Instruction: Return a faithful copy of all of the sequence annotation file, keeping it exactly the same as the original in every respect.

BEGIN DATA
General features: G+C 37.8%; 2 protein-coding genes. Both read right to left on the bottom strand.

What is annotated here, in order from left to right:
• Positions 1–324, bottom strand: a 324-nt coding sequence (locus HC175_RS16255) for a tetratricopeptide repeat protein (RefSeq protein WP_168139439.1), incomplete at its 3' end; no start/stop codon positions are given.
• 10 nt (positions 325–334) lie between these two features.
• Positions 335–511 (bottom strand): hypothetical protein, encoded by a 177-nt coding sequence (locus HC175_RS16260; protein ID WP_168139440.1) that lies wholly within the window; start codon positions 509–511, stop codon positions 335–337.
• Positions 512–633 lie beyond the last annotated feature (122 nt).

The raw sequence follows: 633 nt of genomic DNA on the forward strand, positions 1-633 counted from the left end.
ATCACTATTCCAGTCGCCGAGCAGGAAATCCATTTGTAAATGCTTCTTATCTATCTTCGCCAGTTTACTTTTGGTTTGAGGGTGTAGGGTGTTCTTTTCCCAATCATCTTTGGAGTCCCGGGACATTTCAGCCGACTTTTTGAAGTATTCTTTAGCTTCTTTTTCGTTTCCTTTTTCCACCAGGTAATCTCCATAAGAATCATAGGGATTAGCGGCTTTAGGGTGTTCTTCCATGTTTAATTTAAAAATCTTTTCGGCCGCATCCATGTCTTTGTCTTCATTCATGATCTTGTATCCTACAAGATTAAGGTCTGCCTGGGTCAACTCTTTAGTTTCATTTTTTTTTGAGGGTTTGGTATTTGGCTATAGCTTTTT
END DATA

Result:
General features: G+C 37.8%; 2 protein-coding genes. Both read right to left on the bottom strand.

What is annotated here, in order from left to right:
• Positions 1–324, bottom strand: a 324-nt coding sequence (locus HC175_RS16255) for a tetratricopeptide repeat protein (RefSeq protein WP_168139439.1), incomplete at its 3' end; no start/stop codon positions are given.
• 10 nt (positions 325–334) lie between these two features.
• Positions 335–511 (bottom strand): hypothetical protein, encoded by a 177-nt coding sequence (locus HC175_RS16260; protein ID WP_168139440.1) that lies wholly within the window; start codon positions 509–511, stop codon positions 335–337.
• Positions 512–633 lie beyond the last annotated feature (122 nt).

The raw sequence follows: 633 nt of genomic DNA on the forward strand, positions 1-633 counted from the left end.
ATCACTATTCCAGTCGCCGAGCAGGAAATCCATTTGTAAATGCTTCTTATCTATCTTCGCCAGTTTACTTTTGGTTTGAGGGTGTAGGGTGTTCTTTTCCCAATCATCTTTGGAGTCCCGGGACATTTCAGCCGACTTTTTGAAGTATTCTTTAGCTTCTTTTTCGTTTCCTTTTTCCACCAGGTAATCTCCATAAGAATCATAGGGATTAGCGGCTTTAGGGTGTTCTTCCATGTTTAATTTAAAAATCTTTTCGGCCGCATCCATGTCTTTGTCTTCATTCATGATCTTGTATCCTACAAGATTAAGGTCTGCCTGGGTCAACTCTTTAGTTTCATTTTTTTTTGAGGGTTTGGTATTTGGCTATAGCTTTTT